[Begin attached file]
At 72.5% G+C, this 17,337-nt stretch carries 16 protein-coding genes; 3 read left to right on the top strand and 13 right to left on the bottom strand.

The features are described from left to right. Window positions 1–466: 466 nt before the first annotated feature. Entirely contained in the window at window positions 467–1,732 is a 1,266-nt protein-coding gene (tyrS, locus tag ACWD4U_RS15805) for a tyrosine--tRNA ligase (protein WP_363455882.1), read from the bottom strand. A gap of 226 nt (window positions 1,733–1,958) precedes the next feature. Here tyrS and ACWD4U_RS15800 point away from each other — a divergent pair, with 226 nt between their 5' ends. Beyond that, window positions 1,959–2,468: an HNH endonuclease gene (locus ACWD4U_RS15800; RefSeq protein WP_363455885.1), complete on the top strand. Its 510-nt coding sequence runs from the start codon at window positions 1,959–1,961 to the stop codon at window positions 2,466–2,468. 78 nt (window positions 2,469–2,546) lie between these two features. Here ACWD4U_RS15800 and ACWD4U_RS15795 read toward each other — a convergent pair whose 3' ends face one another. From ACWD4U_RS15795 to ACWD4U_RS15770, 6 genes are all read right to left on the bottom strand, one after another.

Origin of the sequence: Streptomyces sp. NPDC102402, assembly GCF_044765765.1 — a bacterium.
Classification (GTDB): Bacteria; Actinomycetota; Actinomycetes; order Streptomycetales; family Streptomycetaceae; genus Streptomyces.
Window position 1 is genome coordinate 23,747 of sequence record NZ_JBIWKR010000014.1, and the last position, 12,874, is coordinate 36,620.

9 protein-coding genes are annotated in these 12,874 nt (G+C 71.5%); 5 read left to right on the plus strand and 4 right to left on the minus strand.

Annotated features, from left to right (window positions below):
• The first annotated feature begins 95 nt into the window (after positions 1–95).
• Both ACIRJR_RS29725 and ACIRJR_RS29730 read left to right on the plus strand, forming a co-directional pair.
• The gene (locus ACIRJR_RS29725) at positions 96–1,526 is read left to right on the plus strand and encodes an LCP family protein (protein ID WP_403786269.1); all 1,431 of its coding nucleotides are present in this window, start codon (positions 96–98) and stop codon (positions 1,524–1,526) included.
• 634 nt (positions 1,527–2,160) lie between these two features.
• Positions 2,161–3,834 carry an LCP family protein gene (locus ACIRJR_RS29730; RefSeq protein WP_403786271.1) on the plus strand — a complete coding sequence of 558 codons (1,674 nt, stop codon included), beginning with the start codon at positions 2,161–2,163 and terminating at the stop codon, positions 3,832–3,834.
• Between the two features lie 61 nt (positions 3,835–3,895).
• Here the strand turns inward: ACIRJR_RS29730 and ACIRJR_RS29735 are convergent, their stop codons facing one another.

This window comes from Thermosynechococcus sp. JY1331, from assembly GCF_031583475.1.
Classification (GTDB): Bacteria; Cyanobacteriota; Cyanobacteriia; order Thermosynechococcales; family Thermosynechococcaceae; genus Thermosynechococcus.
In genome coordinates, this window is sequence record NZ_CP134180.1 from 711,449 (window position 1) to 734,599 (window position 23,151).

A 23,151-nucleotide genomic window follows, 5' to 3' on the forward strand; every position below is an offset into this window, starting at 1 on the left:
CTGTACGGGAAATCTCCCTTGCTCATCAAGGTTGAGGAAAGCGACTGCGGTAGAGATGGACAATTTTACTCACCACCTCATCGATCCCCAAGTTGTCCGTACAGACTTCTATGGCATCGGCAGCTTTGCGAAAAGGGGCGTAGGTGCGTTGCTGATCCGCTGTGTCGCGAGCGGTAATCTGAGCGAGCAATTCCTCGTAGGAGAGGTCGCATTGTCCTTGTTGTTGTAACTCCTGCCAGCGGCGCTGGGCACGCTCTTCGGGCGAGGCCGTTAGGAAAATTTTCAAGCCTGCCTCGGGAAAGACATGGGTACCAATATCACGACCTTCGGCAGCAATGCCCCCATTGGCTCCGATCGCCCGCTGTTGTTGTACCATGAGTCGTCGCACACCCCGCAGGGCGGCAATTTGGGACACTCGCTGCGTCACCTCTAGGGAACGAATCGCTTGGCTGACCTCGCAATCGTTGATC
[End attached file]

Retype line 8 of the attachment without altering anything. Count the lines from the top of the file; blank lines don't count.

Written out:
• The first annotated feature begins 95 nt into the window (after positions 1–95).